So much of what we do as writers is try to capture the truth about human nature and the world — whether in fiction, memoir, or non-fiction. In the name of truth, we drill down into our stories, ask why, why, why, and keep pushing ourselves to be open and generous of heart. It is difficult work.

I was reminded about this reality last week when I attended my husband’s 30th reunion at Amherst College. I spent my junior year at Amherst and was introduced to my husband by the three women with whom I lived that year. I only ended up in that room group because, at the last minute, the 4th roommate, Mary, went abroad, leaving them open to having a random exchange student dropped into their midst. Mary’s decision not to be there turned out to have an enormous impact on my life — and for 30 years, I have been telling the story of Mary’s departure like this:

She was a gifted golfer, and she left to spend the year in Scotland playing golf.

This story became part of the origin story of my marriage, and my family. I have told this story so many times that even my children know it inside and out. I often pictured the 20-year-old Mary competing on the historic links of the Scottish high country, filled with such passion for her sport that she felt compelled to leave her friends for a season, and completely unaware that her decision to go would ripple through an exchange student’s life. I believed this story to be 100% true, but I found out this weekend that it was all a lie.

Mary was a gifted golfer — that much is fact. She played in the Division 3 national golf finals her senior year of college. But this past weekend, when I was recounting the story at reunion, Mary happened to be sitting right next to me. (She has, over the last 30 years, become my friend and not just a ghostly absence in my life.) She looked askance at me, laughed, and said, “I didn’t go to Scotland. I went to Florence. And I didn’t play golf that year."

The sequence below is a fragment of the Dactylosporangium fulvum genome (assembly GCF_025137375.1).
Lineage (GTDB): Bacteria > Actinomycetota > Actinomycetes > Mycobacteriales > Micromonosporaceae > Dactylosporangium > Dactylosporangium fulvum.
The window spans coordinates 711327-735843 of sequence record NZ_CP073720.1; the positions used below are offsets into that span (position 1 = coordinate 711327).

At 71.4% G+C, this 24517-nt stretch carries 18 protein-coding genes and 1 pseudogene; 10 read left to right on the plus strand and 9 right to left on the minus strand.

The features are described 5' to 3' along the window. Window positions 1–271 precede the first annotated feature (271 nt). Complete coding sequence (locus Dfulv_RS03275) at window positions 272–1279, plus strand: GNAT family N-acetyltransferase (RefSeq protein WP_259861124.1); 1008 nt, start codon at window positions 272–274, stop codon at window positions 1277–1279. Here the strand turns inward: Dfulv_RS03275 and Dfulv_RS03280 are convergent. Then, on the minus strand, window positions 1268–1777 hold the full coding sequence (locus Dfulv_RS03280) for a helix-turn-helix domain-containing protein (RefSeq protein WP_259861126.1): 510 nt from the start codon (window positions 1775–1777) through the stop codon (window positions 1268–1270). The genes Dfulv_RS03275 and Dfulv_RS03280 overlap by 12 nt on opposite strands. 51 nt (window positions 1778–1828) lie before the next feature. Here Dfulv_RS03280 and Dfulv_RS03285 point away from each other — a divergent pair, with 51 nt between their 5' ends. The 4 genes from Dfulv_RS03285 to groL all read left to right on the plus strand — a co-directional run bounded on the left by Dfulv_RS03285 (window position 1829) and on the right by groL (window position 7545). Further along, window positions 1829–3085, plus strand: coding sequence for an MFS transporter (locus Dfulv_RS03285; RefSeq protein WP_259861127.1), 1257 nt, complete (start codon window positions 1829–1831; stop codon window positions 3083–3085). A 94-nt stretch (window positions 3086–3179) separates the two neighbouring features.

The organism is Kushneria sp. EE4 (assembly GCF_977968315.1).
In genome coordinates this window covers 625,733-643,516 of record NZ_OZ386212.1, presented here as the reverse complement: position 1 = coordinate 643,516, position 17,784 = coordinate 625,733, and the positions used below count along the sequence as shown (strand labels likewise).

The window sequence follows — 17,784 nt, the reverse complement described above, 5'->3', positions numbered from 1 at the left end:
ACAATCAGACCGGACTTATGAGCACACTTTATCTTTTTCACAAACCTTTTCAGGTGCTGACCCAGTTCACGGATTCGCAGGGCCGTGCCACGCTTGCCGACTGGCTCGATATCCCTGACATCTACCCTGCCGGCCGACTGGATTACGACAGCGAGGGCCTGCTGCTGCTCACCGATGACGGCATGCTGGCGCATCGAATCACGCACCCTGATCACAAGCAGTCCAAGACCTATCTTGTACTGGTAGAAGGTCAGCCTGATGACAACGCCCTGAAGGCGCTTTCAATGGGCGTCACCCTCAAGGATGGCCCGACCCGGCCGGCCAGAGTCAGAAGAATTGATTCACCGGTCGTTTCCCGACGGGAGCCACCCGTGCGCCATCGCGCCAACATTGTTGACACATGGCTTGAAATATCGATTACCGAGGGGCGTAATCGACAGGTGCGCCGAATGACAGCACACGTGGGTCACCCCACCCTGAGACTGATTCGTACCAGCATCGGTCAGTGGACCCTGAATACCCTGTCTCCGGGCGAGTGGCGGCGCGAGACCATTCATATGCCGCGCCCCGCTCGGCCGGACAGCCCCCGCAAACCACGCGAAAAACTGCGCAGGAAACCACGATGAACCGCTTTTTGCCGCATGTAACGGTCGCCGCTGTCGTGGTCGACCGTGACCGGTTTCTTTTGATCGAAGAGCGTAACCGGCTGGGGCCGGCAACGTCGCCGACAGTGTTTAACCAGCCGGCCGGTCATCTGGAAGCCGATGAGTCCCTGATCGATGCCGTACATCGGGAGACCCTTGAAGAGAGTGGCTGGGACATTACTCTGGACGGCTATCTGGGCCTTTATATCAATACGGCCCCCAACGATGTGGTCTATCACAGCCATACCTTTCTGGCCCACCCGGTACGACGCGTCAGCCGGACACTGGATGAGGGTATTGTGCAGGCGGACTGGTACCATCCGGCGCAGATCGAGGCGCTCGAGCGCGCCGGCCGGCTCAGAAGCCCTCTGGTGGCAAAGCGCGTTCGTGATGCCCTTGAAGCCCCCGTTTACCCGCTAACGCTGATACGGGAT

The world turned a few degrees on its axis. “Seriously?” I asked.

“Seriously,” she said.

Where had I come up with Scotland and golf? How had no one corrected me for 30 years? How could a person get something so completely wrong? And what did it say about me that I had done so? Did it make me an unworthy storyteller? 

A note about Florence. As I wrote that line a second ago, I wondered if she had actually said Venice. It’s too late where Mary lives to ping her to find out…but the fact that I may have even gotten the CORRECTED version wrong is part of my point.

It’s extremely difficult to tell the truth.

We all perceive the world in ways that are uniquely ours. Our job is not actually to capture some objective truth, because it so often doesn’t exist – or doesn’t matter. Our job is to capture OUR truth so that others might glimpse theirs.

My truth is that one young woman’s passion for golf made way for me to meet the love of my life. The Scotland version of the tale is, in some critical way, the real story.

If I were writing memoir, I would have to include my wrongful telling in order to capture the truth.

If I were writing fiction, I would simply make it that Mary went to Scotland

I said on Tuesday that I was going to write more about Lin-Manuel Miranda and the making of Hamilton and I am working on that piece for next week. But here’s a juicy tidbit to add to this tale:

I bought the book Hamilton: The Revolution to get a behind-the-scenes glimpse of this genius at work. I actually bought it on the plane on the way home from the college reunion, and it arrived on my doorstep less than 10 hours later – a piece of factual truth stranger than fiction. Anyway, I open the book to read the introduction. And there on Page 2 is a story about how Lin-Manuel Miranda and his friend and chronicler Jeremy McCarter disagreed about the origin story for the blockbuster show – a moment at which they had both been present.

“…the narrative of the show’s creation amplifies the show’s themes, like the one about how stories harden into history,” writes McCarter, “…If we can’t keep our own histories straight, then the process of legacy formation that obsessed Hamilton and his contemporaries is even more fraught than we think, and the results more suspect.”

Which explains, in my mind, why we love and admire the writers who can capture the stories that most matter.

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